Posted by: Jo | January 20, 2012

The Power Of Praise

“I will exalt you, my God, the King; I will praise your name forever and ever.” (Psalm 145:1)

A few years ago my sister gave me a book entitled, “Shout Whisper and Sing”, which Praise01is a collection of a 101 well-known poems which the author encouraged one to read out aloud. I was surprised to find tucked in between poems of Wordsworth and Longfellow and other famous poets, Psalm 121. It made me think immediately that I had another book in my possession, written by a far more famous writer, which fitted in to the same title.

In the Psalter, or Psalms, can be found a range of every emotion known and experienced by mankind. The emotions stretch from raw and wounded, rage, fear, bitterness, to love, joy and worship. Truly some of them need to be shouted in terror while others are whispered to a loving Father and some sung to his glory, but strangely enough often beside and dispersed between is a common theme that sometimes appears out of place; Praise. As I started to track this theme, I saw a recurring pattern emerge. When individuals or groups of people stopped in Praise02the midst of whatever life was hurling at them and praised their Heavenly Father, transformation took place, sometimes in the circumstance causing the problem, sometimes in the person who was crying out.

David is a wonderful example of this. In Psalm 34 we find David in big trouble. Saul wants to kill him and he has run off to Gath, Israel‘s enemy, and pretends to be insane. (1 Samuel 21:10 – 15) Things look ugly for David, but he stops in all the turmoil and cries out this prayer, beginning by praising God;

“I will extol the Lord at all times; his praise will always be on my lips” (Psalm 34:1)

After praising and remembering the Mighty One he serves, David is able to conclude his prayer, with complete confidence.

“The Lord redeems his servants; no one will be condemned who takes refuge in him” (Psalm 34:22)

Praise05Time and time again we read that praising God brings us back to the realisation of who we worship and how powerful he is. Suddenly our circumstances are viewed in the right perspective. We see the problem through the mighty eyes of our Saviour. We are no longer struggling to keep afloat by ourselves; help is at hand. The Psalmists experienced this over and over again and their praise and how it affected their lives has been preserved in God’s word for us to read and to practise. After praising him this is what they discovered,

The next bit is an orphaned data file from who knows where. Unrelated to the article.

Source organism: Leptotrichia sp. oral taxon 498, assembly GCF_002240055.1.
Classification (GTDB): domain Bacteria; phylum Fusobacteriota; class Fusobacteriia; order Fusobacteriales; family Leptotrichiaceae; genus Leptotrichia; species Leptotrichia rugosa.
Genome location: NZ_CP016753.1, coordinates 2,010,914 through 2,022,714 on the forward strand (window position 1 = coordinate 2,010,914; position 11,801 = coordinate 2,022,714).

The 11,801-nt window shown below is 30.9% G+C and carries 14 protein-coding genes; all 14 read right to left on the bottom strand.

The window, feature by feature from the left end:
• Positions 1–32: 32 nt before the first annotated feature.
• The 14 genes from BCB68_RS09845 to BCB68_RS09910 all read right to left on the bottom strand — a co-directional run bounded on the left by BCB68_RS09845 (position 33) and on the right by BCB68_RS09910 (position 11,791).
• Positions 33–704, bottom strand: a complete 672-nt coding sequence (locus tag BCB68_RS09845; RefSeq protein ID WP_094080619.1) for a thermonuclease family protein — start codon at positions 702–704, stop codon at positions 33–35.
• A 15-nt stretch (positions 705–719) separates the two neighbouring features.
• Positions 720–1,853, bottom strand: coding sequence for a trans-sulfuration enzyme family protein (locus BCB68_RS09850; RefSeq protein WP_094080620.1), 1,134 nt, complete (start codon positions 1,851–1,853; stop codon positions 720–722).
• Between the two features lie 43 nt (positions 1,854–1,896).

“..he does not ignore the cry of the afflicted..” (Psalm 9:12)

“…the Lord lifts up those who are bowed down..” (Psalm 146:8)

“ He heals the brokenhearted and binds up their wounds.” (Psalm 147:5)

There are many more examples of how praising brings about a change of attitude, a lifting of our spirits, a feeling of security, a remembering and acknowledging who we are serving. When we practise the power of praise in our lives we develop a whole new way of looking at life and blessings flow into our lives which steady us even though our path may seem rocky and uneven.

But one of the most precious gifts we receive in praising our Lord is that he tells us it brings him great delight and in return he delights in us.

“For the Lord takes delight in his people..” (Psalm 149:4)

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Responses

  1. Dear Jo,
    Thanks again for your blog. You said that Lex is home again . I do hope he is fine. What a shock. We just have no idea what tomorrow can bring.We can only trust that God will give us the strength to cope with it.
    My prayers are certainly with you.
    All my love,
    Mary.

    Like

  2. Thank you for this inspiring message which I am sure is a comfort to all of us.
    You and your husband are in my prayers. I was prompted to your website by someone from my church and in doing so, I have caught up on some of your past articles as well. Praise God for working through you and for you and those you love.

    Like


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